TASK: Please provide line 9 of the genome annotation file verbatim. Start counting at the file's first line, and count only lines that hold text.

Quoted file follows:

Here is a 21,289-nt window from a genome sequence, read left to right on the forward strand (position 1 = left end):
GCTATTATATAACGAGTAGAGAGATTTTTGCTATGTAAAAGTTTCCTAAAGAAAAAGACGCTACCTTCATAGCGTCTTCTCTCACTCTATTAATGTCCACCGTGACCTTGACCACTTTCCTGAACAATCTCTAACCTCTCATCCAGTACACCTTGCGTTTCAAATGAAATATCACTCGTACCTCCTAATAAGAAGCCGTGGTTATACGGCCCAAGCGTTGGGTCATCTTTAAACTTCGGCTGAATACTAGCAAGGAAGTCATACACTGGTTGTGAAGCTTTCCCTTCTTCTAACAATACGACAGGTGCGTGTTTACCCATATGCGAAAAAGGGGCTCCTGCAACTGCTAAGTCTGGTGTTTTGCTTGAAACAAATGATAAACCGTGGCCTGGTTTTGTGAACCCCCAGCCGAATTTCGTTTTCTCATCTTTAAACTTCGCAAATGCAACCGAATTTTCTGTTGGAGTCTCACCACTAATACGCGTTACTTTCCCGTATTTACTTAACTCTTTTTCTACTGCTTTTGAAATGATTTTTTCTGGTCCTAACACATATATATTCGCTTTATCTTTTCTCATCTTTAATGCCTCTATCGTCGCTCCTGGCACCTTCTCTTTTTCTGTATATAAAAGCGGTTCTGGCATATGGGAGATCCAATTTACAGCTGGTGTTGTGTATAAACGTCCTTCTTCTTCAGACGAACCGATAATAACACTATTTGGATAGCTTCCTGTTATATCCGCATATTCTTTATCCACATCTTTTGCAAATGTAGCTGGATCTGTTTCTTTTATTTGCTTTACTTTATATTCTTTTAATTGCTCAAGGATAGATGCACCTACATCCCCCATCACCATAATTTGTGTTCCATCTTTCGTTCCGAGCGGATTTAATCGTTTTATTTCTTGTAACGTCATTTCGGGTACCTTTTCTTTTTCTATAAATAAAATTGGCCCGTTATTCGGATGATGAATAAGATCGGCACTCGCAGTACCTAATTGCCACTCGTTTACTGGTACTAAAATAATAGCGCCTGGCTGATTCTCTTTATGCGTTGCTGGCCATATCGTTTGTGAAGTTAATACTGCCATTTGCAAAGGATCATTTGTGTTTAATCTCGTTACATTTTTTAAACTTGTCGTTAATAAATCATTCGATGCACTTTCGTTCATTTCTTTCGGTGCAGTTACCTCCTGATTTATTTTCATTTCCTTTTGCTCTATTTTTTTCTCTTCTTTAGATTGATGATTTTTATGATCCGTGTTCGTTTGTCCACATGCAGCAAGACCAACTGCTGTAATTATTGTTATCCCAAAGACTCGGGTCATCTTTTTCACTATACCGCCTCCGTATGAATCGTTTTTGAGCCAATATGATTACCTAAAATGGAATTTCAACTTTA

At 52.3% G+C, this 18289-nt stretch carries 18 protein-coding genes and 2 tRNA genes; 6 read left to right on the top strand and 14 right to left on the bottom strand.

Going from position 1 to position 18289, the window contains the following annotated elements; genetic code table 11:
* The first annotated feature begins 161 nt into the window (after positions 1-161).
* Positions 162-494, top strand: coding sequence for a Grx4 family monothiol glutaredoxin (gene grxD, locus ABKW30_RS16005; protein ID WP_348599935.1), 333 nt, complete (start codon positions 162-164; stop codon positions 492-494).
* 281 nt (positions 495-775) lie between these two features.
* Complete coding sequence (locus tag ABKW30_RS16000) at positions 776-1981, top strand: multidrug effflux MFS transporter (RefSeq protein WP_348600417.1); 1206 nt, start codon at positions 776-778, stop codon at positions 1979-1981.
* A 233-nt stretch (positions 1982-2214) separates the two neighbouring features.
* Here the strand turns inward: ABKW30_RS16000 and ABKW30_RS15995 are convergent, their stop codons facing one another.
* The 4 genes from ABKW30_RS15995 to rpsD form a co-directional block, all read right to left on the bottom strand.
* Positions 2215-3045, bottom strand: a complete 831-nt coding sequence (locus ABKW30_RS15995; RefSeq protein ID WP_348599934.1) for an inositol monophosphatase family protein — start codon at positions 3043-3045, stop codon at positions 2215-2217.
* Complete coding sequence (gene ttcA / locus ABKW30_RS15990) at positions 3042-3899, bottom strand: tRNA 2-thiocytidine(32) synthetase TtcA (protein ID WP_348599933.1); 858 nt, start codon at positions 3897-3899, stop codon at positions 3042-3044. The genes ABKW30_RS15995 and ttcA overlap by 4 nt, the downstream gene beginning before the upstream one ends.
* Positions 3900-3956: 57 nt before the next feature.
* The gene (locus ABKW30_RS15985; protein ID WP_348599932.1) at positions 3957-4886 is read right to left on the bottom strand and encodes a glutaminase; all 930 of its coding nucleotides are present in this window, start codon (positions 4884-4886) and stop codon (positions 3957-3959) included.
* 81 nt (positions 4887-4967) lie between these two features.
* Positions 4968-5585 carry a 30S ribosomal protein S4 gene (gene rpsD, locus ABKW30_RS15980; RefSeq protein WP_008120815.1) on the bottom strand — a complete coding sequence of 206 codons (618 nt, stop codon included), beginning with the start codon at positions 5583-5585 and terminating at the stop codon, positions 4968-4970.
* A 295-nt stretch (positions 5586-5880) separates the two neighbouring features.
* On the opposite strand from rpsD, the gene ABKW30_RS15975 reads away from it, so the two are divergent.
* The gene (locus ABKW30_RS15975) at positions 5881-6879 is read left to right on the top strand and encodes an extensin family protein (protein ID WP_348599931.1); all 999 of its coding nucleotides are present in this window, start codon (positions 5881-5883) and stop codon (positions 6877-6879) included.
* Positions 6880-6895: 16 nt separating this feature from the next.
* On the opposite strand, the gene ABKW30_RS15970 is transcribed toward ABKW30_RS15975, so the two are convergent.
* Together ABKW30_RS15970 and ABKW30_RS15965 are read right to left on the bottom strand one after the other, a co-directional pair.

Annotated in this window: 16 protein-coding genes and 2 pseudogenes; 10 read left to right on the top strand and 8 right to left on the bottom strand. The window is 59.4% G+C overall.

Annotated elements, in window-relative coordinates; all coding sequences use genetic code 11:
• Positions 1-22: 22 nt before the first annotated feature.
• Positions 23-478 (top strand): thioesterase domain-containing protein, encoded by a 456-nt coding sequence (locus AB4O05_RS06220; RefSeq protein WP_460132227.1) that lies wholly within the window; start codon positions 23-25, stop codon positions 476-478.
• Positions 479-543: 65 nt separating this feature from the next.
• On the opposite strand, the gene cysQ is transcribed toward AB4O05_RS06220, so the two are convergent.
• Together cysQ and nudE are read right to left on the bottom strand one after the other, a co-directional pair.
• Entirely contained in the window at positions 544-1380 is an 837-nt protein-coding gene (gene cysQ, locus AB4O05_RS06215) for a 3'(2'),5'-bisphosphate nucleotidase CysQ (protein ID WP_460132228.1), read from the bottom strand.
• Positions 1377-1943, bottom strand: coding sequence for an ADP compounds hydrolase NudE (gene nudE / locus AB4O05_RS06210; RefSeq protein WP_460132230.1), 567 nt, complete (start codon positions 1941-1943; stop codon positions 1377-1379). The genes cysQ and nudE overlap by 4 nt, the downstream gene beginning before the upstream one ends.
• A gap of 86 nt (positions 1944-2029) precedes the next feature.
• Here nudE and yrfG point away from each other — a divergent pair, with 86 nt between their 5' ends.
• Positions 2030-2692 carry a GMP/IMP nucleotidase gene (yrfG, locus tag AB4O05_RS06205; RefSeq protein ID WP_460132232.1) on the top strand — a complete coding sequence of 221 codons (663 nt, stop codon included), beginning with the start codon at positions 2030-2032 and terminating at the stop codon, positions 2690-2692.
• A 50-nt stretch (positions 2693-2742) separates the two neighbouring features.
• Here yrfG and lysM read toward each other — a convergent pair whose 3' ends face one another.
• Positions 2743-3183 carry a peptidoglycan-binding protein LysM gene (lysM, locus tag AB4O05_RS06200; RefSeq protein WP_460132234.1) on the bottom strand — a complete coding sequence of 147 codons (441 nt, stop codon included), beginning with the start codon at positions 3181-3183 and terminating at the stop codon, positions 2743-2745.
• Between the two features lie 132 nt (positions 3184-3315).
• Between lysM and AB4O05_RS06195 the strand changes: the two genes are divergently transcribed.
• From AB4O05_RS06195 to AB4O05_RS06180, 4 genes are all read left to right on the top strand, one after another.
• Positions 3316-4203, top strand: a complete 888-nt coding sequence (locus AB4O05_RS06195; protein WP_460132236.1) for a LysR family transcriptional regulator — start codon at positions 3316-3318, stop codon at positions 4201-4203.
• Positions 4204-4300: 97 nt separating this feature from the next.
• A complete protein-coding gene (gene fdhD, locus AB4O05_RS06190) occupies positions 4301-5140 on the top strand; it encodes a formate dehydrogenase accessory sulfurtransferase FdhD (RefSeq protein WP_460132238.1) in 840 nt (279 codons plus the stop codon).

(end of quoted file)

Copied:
* A 233-nt stretch (positions 1982-2214) separates the two neighbouring features.